REPORT ON RESEARCHES OF DANCE, CHOREOGRAPHY, VANGUARD STRATEGIES/TACTICS IN THE CONTEXT OF THE INTERMEDIAL OPEN LABORATORY AT TQW
By Miško Šuvaković
Introduction: who moves when and where on the theoretical platform?
In the open laboratory connected with the East-West Project "What to affirm? What to perform?" and the Tanzquartier's theoretical work 6+1, working meetings dedicated to interdisciplinary and transdisciplinary dance and choreography studies were held. Possibilities for researching a variety of current and potential topics and problematic tasks connected with annotation, interpretation, and mapping were pointed out:
- the status of dance and choreography studies in contemporary art theories/sciences;
- phenomenologies of movement and motion in ranging from the abstract concept of "motion" to concrete prefiguration of the bodily or visual, i.e., acoustic motion in different arts, cultures, and societies;
- research of movement in different arts and art theories: in dance, film, theatre, performance, visual arts, radiance art, music, audio-arts, radio art, architecture, and ambient art, in conceptual art, situationism, art history, ethnological studies, history of dance, history of choreography, culture studies, contemporary art philosophy, and political theories;
- problematization of the status of the vanguard – historical vanguards and neo-vanguards – in comparative art histories; i.e., differences between vanguards in visual arts and vanguards in dance and choreography;
- indexing and locating vanguard dance and vanguard choreography in Central and South-Eastern Europe.
Such a broad range of topics and problems were the working tasks of the laboratory defined as an open and eclectic kind of research. Established research appeared as discussion practice of traversing and marking relevant problem positions and their possible relations in fitting the "hybrid map" of the new concept of choreographic and dance work in history and actuality. Therefore, in an epistemological sense, four concepts have become relevant for the laboratory's work:
- research and art,
- hybrid mapping of intemedial and transmedial arts and cultures during the twentieth century, and
- modeling of theoretical practices and practical theories about "motion" and discourses or phenomenologies of motion, i.e., about dance and choreography studies.
- vanguard as paradigm
In the following I will try to indicate my views regarding these three problems, and to anticipate potential platforms of the mapping, annotation, and interpretation of dance and choreography in contemporary theoretical discourses.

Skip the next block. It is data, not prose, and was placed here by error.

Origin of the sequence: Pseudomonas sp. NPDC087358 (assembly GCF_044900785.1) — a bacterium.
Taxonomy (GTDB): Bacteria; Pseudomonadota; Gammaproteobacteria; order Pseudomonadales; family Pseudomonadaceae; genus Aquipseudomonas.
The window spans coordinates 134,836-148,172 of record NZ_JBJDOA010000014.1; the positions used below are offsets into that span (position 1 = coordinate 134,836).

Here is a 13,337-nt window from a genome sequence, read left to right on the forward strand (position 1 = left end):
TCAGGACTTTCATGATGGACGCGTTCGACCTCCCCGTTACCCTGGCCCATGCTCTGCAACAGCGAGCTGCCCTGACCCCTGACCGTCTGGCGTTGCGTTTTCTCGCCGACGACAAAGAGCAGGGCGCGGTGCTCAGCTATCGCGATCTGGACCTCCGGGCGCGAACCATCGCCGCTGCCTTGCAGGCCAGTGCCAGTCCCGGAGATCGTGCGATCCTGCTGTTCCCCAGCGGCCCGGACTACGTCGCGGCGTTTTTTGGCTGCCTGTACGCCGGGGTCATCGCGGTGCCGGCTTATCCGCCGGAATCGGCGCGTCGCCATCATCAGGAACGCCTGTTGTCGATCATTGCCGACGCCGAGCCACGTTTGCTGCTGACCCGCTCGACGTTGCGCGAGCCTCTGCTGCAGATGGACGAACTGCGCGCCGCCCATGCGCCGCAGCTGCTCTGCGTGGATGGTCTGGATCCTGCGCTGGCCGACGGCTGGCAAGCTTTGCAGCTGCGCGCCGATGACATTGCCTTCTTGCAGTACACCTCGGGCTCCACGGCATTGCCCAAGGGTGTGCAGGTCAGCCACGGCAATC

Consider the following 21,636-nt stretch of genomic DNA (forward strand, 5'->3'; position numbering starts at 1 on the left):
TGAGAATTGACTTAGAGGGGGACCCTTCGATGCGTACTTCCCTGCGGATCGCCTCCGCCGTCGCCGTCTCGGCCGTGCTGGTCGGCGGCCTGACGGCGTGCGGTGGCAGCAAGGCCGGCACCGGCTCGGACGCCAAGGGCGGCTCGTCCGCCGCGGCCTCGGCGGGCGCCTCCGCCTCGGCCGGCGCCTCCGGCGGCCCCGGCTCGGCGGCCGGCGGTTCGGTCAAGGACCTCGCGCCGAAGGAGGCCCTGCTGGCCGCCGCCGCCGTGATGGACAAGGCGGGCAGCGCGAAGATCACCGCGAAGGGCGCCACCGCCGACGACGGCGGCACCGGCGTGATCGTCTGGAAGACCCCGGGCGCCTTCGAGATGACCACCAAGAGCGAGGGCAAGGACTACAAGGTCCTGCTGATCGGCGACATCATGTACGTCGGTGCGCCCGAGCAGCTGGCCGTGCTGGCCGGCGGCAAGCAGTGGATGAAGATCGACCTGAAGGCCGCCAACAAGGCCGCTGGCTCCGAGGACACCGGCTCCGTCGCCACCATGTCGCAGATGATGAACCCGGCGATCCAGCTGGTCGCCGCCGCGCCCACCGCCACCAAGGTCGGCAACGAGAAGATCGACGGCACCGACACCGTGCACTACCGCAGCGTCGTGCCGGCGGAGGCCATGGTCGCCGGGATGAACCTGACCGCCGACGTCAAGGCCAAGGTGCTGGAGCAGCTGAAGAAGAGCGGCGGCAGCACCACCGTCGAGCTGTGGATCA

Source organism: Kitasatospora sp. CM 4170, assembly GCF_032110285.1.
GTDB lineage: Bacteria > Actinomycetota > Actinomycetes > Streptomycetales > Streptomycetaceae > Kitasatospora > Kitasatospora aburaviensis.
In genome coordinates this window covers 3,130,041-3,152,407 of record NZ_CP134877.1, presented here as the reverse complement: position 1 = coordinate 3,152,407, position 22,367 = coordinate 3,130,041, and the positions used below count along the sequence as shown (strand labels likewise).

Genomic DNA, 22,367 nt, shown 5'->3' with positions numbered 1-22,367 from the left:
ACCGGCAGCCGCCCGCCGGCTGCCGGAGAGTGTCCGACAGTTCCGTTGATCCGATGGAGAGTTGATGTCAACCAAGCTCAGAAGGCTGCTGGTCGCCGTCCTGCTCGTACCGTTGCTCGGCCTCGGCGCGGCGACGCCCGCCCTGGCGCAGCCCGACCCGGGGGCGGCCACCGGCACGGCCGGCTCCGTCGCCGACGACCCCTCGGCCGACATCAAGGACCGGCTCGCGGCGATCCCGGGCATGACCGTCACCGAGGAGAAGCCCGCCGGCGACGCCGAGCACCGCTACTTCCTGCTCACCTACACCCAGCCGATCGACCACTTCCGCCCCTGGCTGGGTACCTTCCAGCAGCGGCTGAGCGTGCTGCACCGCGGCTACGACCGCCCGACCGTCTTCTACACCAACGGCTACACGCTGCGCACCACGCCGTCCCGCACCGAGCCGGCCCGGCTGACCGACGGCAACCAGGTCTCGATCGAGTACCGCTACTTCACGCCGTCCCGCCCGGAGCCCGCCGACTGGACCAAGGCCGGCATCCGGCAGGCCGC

Epistemology of research: modus and ontology of research?
Research occurs as resistance against the unquestionableness of creation in special artistic disciplines. Instead of sole and ideal "how art" developed through tradition, a question in the sense of "how in art" is posed, with the possibility of offering answers from theoretical practice as well as from practical theory of art between "how" and the relevant "why". Thereat, the concept "research" can assume complex variants of appearance and performance in practical-theoretical and theoretical-practical work:
- Research is the practice of opening and practice of motion[i] of micro or macro concepts within a defined artistic or theoretical discipline and, beyond the conventional or canonical limits of that discipline in an undefined, changeable, and hybrid space of contemporarity, that is, the narrative spaces of history.
- Research in art is analogous with scientific[ii] research. It deals with the rational and relational performance of auto-reflexive and reflexive studies of epistemological problems of art or epistemological problems in the arts.
- Research in art is the mode of investigation[iii]; an uncertain procedural similarity with police investigation, the investigation of private detectives or a journalist's investigation can be identified.
- Research in art is the act of exploration[iv]. An analogy between artistic research and the discovery of unknown places, i.e., space, far away islands, new worlds, the cosmos, unknown people, unknown animals or floral species, unknown urban situations is indicated.
- Research in art is the act of browsing and surfing similar to searching databases in computers or digital information systems.
- Research in art is a transgressive "gesture" by which canonical and "normal" art and its canonical theory are put into question, meaning submitted to fundamental redefinition.
Research in art is seen as an open and mobile activity, i.e., as the event of performing epistemology which becomes characteristic for artistic work. Relevant differences between research art and non-research art thus seem to rest upon the fact that non-research art starts from permanently established values, while research art strives towards affirming values and itself as art. Indeed, simultaneously with setting art as research, and researching itself, the first aesthetics which discuss the problem of art itself and its place among activities of the spirit come into being.[v] Artist acts, and the framework of his work are consciously marked although all the steps in his acting, i.e., research; they are not anticipated and he faces the discovery and choice of a new file of action. This is why research in art is often anticipated as a heuristic procedure. Heuristics itself is motivated by research which, because of the lack of a precise program or algorithm of research, takes place from instance to instance through the method of attempts, mistakes, and the correction of mistakes. The path of heuristic research is not founded on a system of rules but on discovering, affirming, and rejecting the achieved. Thus the art is pre-oriented from creating a work of art as an enframing work in the world towards uncertain research or searching which leads towards the unknown and unexpected – authentic and new – within both traditional and new media, but also in human relations established by art. Research indicates receding from creation of the work of art (techne+ poesis) towards the ideas of the artistic project and setting the artistic project as the artist's working platform.